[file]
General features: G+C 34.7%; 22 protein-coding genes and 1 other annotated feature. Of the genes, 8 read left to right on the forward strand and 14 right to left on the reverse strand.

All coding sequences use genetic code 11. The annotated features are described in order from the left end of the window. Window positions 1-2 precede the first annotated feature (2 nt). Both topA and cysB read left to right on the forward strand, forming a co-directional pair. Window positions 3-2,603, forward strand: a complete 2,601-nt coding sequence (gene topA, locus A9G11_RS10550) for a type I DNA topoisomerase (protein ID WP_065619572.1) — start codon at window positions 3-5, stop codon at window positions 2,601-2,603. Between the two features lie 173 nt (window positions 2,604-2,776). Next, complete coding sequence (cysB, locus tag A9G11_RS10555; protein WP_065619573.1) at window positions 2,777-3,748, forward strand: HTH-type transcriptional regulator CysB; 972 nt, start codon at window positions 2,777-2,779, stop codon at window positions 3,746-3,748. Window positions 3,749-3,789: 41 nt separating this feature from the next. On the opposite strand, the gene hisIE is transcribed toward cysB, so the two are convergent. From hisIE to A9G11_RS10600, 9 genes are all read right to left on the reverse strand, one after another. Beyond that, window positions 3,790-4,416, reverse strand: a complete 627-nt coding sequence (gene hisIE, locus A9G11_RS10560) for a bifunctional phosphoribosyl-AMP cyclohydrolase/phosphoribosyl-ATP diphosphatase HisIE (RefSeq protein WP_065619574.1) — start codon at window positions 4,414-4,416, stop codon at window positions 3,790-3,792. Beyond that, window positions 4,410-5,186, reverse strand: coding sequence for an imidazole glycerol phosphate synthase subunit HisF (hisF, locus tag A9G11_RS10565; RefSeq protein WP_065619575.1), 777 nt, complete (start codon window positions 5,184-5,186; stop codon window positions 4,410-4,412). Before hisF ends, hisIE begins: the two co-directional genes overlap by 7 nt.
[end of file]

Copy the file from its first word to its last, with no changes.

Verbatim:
General features: G+C 34.7%; 22 protein-coding genes and 1 other annotated feature. Of the genes, 8 read left to right on the forward strand and 14 right to left on the reverse strand.

All coding sequences use genetic code 11. The annotated features are described in order from the left end of the window. Window positions 1-2 precede the first annotated feature (2 nt). Both topA and cysB read left to right on the forward strand, forming a co-directional pair. Window positions 3-2,603, forward strand: a complete 2,601-nt coding sequence (gene topA, locus A9G11_RS10550) for a type I DNA topoisomerase (protein ID WP_065619572.1) — start codon at window positions 3-5, stop codon at window positions 2,601-2,603. Between the two features lie 173 nt (window positions 2,604-2,776). Next, complete coding sequence (cysB, locus tag A9G11_RS10555; protein WP_065619573.1) at window positions 2,777-3,748, forward strand: HTH-type transcriptional regulator CysB; 972 nt, start codon at window positions 2,777-2,779, stop codon at window positions 3,746-3,748. Window positions 3,749-3,789: 41 nt separating this feature from the next. On the opposite strand, the gene hisIE is transcribed toward cysB, so the two are convergent. From hisIE to A9G11_RS10600, 9 genes are all read right to left on the reverse strand, one after another. Beyond that, window positions 3,790-4,416, reverse strand: a complete 627-nt coding sequence (gene hisIE, locus A9G11_RS10560) for a bifunctional phosphoribosyl-AMP cyclohydrolase/phosphoribosyl-ATP diphosphatase HisIE (RefSeq protein WP_065619574.1) — start codon at window positions 4,414-4,416, stop codon at window positions 3,790-3,792. Beyond that, window positions 4,410-5,186, reverse strand: coding sequence for an imidazole glycerol phosphate synthase subunit HisF (hisF, locus tag A9G11_RS10565; RefSeq protein WP_065619575.1), 777 nt, complete (start codon window positions 5,184-5,186; stop codon window positions 4,410-4,412). Before hisF ends, hisIE begins: the two co-directional genes overlap by 7 nt.